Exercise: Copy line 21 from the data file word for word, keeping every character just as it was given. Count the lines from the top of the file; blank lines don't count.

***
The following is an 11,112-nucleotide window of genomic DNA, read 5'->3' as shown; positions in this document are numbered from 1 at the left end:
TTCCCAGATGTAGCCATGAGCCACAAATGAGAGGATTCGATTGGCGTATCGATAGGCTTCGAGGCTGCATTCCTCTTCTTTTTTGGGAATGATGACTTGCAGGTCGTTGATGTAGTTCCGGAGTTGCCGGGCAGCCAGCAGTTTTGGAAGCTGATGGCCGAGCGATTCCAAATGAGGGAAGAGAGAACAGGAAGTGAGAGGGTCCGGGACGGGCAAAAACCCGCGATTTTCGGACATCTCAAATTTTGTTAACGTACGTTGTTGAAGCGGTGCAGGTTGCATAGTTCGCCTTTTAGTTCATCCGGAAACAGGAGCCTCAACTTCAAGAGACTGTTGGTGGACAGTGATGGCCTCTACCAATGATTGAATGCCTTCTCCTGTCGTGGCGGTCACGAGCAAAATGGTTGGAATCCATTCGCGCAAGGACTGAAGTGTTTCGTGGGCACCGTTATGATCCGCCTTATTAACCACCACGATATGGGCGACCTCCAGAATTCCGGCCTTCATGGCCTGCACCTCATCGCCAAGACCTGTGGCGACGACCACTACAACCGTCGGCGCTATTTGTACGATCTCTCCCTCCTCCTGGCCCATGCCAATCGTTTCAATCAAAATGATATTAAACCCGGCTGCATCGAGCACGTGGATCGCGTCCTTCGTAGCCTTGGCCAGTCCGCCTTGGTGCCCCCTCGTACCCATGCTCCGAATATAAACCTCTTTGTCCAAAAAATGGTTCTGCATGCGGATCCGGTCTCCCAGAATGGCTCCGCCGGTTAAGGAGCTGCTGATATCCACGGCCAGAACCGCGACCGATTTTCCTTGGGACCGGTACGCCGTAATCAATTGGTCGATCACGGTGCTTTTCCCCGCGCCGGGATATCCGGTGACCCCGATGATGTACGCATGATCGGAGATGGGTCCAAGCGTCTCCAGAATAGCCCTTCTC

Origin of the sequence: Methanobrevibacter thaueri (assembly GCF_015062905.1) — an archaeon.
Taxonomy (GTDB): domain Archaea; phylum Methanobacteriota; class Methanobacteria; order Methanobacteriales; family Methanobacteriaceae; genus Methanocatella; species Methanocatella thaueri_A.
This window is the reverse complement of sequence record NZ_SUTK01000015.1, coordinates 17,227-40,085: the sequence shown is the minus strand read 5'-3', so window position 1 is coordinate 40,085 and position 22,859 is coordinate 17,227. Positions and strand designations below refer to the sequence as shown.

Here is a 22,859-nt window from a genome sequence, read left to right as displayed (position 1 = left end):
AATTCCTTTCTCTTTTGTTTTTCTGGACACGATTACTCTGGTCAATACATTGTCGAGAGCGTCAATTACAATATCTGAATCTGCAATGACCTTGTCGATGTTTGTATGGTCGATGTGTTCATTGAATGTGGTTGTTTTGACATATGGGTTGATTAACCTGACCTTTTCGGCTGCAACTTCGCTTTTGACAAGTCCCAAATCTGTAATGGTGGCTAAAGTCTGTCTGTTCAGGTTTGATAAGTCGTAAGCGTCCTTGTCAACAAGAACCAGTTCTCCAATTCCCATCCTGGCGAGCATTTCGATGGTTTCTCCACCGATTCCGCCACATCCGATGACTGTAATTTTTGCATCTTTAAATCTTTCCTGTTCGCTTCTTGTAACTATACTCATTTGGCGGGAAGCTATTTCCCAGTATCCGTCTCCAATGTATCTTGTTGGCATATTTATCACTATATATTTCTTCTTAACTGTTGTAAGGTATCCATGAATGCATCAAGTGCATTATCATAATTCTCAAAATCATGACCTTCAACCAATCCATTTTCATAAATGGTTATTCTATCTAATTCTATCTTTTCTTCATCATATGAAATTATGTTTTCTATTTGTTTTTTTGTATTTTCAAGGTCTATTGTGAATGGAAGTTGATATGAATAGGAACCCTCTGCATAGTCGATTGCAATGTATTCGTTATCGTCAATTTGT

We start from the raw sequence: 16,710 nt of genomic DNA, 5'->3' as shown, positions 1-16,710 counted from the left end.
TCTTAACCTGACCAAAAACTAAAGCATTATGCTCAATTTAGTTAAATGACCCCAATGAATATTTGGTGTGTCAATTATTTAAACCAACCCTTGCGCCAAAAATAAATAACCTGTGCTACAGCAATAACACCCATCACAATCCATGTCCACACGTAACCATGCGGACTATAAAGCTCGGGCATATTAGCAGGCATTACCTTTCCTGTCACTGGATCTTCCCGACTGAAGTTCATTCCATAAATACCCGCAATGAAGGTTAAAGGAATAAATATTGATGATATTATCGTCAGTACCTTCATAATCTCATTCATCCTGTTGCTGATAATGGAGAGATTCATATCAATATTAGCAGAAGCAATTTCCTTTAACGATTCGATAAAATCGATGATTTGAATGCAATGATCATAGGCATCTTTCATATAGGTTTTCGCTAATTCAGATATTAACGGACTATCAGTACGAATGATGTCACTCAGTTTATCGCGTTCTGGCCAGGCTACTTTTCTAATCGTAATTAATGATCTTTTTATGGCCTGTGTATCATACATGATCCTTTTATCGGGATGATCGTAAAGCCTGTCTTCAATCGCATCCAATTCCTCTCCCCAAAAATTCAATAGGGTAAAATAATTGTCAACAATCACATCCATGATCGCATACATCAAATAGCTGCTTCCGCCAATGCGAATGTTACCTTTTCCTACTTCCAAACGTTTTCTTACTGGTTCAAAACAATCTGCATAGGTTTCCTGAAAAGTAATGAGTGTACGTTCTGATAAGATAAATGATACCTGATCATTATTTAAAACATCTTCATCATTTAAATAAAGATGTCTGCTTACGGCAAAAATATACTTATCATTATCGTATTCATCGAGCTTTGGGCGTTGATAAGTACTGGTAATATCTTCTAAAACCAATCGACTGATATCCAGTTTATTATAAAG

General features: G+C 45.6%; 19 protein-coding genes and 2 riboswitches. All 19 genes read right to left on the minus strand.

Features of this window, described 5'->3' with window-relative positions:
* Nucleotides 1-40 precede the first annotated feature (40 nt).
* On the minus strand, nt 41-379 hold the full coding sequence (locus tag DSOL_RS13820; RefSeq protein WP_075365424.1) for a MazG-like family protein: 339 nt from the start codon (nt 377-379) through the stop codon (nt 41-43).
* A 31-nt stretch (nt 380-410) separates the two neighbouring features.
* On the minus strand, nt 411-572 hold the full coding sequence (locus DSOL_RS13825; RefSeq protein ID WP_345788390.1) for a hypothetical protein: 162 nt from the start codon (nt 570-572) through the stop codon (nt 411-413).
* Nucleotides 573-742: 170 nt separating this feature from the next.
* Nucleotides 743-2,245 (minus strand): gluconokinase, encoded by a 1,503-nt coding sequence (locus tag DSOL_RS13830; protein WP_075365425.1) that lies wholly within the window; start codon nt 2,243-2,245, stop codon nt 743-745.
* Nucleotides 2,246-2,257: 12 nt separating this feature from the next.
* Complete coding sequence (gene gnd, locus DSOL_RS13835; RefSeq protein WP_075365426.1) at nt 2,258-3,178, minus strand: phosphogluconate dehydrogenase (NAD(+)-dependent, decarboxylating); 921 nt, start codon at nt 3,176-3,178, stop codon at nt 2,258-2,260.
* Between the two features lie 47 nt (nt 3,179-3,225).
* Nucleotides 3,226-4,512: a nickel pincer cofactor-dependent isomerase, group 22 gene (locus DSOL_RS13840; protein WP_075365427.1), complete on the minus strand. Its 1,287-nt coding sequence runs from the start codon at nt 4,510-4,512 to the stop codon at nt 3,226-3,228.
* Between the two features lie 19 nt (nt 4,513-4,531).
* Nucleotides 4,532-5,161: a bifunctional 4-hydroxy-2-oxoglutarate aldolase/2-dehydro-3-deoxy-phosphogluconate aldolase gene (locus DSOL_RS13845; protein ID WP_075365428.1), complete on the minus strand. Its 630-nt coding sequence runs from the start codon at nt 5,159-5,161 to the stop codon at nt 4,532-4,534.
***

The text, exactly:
* Nucleotides 3,226-4,512: a nickel pincer cofactor-dependent isomerase, group 22 gene (locus DSOL_RS13840; protein WP_075365427.1), complete on the minus strand. Its 1,287-nt coding sequence runs from the start codon at nt 4,510-4,512 to the stop codon at nt 3,226-3,228.